Saturday 1 August 2020

Almond Syiem, Poetry 2020 First Prize

The Fag End of A Seamill Autumn

Seagulls skim the surface of a Gaelic sky
one cold and solitary morning on a deserted beach
where I decided to have a conversation with God
and failed, returning to a castle of generous hearts,
hiding in between quiet bookshelves where I discover
your politics is neither left nor right.

This silent village has a secondhand store with jackets
too large for me, a cluttered bookshop without much poetry,
a glen too muddy from pre-winter rain. It is here I discover
new friends with desperate watercolour dreams, sunset
waves crashing against abandoned castles and caffeinated
stories of Cambodian sex-slaves barely making it to safety.

Your fingerprints are everywhere. From twilight fields
of blissful sheep to famished deer eating out of my hands,
from spaces between two mountains overlooking blue lowland
to oxblood wine dripping in country road taverns, I almost forget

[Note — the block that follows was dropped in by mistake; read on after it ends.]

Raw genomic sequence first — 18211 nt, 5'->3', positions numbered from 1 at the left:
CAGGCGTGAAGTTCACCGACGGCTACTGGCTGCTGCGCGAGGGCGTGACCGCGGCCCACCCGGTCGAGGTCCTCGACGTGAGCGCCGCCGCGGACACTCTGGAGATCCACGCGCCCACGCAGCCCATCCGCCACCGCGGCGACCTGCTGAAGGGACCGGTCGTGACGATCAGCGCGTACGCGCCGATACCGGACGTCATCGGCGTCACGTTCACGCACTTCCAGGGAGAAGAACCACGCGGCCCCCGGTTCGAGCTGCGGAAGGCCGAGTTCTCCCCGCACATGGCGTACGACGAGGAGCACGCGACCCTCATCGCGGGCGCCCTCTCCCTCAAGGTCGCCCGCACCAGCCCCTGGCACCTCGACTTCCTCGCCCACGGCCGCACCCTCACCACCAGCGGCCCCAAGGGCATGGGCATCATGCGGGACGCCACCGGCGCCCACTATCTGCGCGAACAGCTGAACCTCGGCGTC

the pain I brought with me when I came here, the skyscraper
of excuses I had constructed to conceal my refusal
to become who I was meant to be.

The whistling guitarist who appears out of nowhere
drives my companions into a spiritual state but I cannot
trace the footsteps of his uncomplicated rhythm, fumbling
through the obscure trails of a self-imposed melancholy,
perfecting indifference, when all I really want is to furiously
crash into your unreserved arms and never rise again.

Submerged in midnight monologues and pursued
by an unsubstantiated fear of the sky falling on my head,
I imagined this is where my epilogue begins. But Igor,
bleeding love from head to toe, allows me to soak
his jacket with tears I thought no longer existed,
silent as I empty what I cannot explain with words
that have no language. For the moment, I am safe
from my self-sabotaging ways. 

I came here fleeing futile wars and tireless assailants,
folded the unwashed laundry of complaints I will tend to later,
leaving my tribal footprints on these damp sidewalks, uncertain
about where I want my next destination to be. But Jaye, casting
aside her own dilemma of incessant pills and stonewalling Turks,
ambushes me with a shameless prayer, leaves me defenseless,
dumbfounded once more by a grace that cannot be earned.

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